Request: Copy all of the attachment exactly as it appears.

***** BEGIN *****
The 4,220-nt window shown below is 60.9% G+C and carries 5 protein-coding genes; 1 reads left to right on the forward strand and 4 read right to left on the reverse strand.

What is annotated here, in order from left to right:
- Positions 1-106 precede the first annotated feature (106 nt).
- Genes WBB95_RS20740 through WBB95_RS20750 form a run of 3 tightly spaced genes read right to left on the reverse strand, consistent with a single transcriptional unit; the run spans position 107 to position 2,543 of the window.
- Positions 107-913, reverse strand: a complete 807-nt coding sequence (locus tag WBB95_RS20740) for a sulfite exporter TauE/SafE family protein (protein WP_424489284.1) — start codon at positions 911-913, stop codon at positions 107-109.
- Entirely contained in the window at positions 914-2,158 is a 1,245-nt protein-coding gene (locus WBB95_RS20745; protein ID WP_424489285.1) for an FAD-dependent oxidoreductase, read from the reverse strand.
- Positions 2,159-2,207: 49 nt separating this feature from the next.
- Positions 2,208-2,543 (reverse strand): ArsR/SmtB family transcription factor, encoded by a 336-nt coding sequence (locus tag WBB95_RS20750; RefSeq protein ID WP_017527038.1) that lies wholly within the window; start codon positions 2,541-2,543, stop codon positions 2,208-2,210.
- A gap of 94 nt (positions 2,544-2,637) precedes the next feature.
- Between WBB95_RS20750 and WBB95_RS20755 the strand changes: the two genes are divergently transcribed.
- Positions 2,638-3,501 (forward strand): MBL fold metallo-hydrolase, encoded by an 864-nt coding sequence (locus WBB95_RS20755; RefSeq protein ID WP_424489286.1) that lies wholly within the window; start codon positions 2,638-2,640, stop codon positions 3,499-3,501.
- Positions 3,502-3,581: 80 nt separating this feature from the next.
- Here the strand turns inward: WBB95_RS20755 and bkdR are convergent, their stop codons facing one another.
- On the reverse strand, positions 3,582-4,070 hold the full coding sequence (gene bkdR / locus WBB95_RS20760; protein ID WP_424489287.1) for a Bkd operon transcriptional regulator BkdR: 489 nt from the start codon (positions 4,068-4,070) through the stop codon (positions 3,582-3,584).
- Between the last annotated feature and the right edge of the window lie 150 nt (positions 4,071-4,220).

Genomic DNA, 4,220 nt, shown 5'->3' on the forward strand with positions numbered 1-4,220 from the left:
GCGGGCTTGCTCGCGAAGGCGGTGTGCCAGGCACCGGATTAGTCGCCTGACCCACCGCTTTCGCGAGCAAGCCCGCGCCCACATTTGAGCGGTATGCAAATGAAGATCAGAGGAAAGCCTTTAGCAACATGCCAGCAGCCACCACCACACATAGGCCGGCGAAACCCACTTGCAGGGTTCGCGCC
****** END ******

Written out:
The 4,220-nt window shown below is 60.9% G+C and carries 5 protein-coding genes; 1 reads left to right on the forward strand and 4 read right to left on the reverse strand.

What is annotated here, in order from left to right:
- Positions 1-106 precede the first annotated feature (106 nt).
- Genes WBB95_RS20740 through WBB95_RS20750 form a run of 3 tightly spaced genes read right to left on the reverse strand, consistent with a single transcriptional unit; the run spans position 107 to position 2,543 of the window.
- Positions 107-913, reverse strand: a complete 807-nt coding sequence (locus tag WBB95_RS20740) for a sulfite exporter TauE/SafE family protein (protein WP_424489284.1) — start codon at positions 911-913, stop codon at positions 107-109.
- Entirely contained in the window at positions 914-2,158 is a 1,245-nt protein-coding gene (locus WBB95_RS20745; protein ID WP_424489285.1) for an FAD-dependent oxidoreductase, read from the reverse strand.
- Positions 2,159-2,207: 49 nt separating this feature from the next.
- Positions 2,208-2,543 (reverse strand): ArsR/SmtB family transcription factor, encoded by a 336-nt coding sequence (locus tag WBB95_RS20750; RefSeq protein ID WP_017527038.1) that lies wholly within the window; start codon positions 2,541-2,543, stop codon positions 2,208-2,210.
- A gap of 94 nt (positions 2,544-2,637) precedes the next feature.
- Between WBB95_RS20750 and WBB95_RS20755 the strand changes: the two genes are divergently transcribed.
- Positions 2,638-3,501 (forward strand): MBL fold metallo-hydrolase, encoded by an 864-nt coding sequence (locus WBB95_RS20755; RefSeq protein ID WP_424489286.1) that lies wholly within the window; start codon positions 2,638-2,640, stop codon positions 3,499-3,501.
- Positions 3,502-3,581: 80 nt separating this feature from the next.
- Here the strand turns inward: WBB95_RS20755 and bkdR are convergent, their stop codons facing one another.
- On the reverse strand, positions 3,582-4,070 hold the full coding sequence (gene bkdR / locus WBB95_RS20760; protein ID WP_424489287.1) for a Bkd operon transcriptional regulator BkdR: 489 nt from the start codon (positions 4,068-4,070) through the stop codon (positions 3,582-3,584).
- Between the last annotated feature and the right edge of the window lie 150 nt (positions 4,071-4,220).

Genomic DNA, 4,220 nt, shown 5'->3' on the forward strand with positions numbered 1-4,220 from the left:
GCGGGCTTGCTCGCGAAGGCGGTGTGCCAGGCACCGGATTAGTCGCCTGACCCACCGCTTTCGCGAGCAAGCCCGCGCCCACATTTGAGCGGTATGCAAATGAAGATCAGAGGAAAGCCTTTAGCAACATGCCAGCAGCCACCACCACACATAGGCCGGCGAAACCCACTTGCAGGGTTCGCGCC